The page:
Server log files are like the “black box” of a website, as in they record everything that happens on your site.
Log files include information on who visited your site, what pages they looked at, how long they stayed, and even if they ran into any errors. These logs store details such as the client’s IP address, what type of device or web browser they’re using, and much more.
The client can be anything from a user, to a search engine bot, or privately hosted scrapers. It’s the search engine bot part we’re most interested in, as they provide insight into how search engines are crawling your website.
Crawling is how search engines, like Google, visit and understand what’s on your website. So, if search engines have a hard time crawling your site, this can cause issues in the processing (indexing) and then ranking phases.
This type of information is especially valuable for capturing the potential of newly published content or recent updates and ensuring that these changes are reflected in search engine rankings as quickly as possible.
By analyzing log files in real-time, you can rapidly identify any issues regarding crawl errors, inefficiencies, or bottlenecks, and promptly make adjustments. Let’s take a look at how log file analysis can be useful specifically in the SEO industry.
The basics of log files
Before we examine where log file analysis is useful, it’s important to understand some of the basics. Server log files are text files that automatically record events and transactions that happen on a web server.
Think of them as a detailed diary for your website, jotting down every single visit and action that occurs.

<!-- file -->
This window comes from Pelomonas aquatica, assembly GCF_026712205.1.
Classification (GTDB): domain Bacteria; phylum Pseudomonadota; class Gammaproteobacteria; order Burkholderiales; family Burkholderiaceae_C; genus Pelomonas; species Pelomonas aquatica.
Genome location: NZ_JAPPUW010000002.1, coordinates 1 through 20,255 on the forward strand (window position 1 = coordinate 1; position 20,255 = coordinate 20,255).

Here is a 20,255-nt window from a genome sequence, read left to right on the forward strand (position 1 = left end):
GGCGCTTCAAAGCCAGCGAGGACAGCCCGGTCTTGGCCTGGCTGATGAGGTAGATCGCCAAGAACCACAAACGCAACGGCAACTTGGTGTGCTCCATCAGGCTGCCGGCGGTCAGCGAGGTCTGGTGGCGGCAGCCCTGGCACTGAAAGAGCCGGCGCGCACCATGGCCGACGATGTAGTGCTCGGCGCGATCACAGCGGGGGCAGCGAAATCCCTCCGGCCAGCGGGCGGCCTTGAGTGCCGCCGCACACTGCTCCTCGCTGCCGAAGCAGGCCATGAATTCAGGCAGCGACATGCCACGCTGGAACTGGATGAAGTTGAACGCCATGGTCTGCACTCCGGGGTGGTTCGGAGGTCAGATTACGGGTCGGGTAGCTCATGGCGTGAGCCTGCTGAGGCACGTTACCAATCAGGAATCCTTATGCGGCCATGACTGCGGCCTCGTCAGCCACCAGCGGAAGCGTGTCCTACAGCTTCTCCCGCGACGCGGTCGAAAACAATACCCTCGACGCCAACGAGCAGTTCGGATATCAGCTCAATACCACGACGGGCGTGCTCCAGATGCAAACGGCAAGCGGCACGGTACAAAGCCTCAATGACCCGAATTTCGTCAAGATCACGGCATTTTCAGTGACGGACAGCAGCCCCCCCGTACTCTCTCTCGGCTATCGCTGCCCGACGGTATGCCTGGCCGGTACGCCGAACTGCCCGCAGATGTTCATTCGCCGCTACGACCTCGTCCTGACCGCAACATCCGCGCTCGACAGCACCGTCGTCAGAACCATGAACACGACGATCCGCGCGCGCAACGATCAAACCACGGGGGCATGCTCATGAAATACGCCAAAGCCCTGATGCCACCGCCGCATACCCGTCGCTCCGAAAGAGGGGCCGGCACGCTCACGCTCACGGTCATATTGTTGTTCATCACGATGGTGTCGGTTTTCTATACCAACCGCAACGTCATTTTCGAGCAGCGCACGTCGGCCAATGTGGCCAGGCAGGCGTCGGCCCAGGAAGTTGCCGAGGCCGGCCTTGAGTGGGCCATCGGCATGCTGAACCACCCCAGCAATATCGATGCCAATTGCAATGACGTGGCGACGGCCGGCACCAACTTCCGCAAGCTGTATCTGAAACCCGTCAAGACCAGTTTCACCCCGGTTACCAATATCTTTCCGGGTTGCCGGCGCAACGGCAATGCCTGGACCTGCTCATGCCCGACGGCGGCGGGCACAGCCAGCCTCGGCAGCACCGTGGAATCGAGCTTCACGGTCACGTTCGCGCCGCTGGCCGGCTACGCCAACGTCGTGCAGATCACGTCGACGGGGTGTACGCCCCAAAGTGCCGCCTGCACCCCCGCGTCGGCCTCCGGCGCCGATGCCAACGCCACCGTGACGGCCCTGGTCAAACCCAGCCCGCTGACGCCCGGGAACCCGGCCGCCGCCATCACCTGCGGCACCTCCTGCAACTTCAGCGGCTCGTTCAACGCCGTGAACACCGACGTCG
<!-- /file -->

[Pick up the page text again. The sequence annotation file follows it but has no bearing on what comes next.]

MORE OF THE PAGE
These logs are stored on the server where your website is hosted, and they provide valuable insights into how both humans and search engine bots interact with your site.
The following is a quick rundown of some of the key pieces of information that you can find in a server log file:
- IP Address: This is the unique address of the computer or server that’s making a request to your website. If Google is crawling your site, you’ll see Google’s IP address here.
- User Agent: This tells you what type of browser or service is accessing your website. For example, it could be Chrome for a human user or Googlebot for Google’s search engine crawler.
- Timestamp: This is the exact date and time when the visit or action happened. It’s like a time-stamp on a receipt, showing you when something took place.
- Requested URL: This is the specific page or resource that was asked for. For example, if someone visited your homepage, you might see something like “/index.html” here.
- HTTP Status Codes: These are three-digit codes that tell you the outcome of the request. For instance, a “200” means everything is okay, and the page loaded correctly. A “404” means the page wasn’t found, and a “500” suggests a server error.
- Referrer: This shows where the visitor came from. If they clicked a link on another website to get to yours, you’ll see that website’s URL here.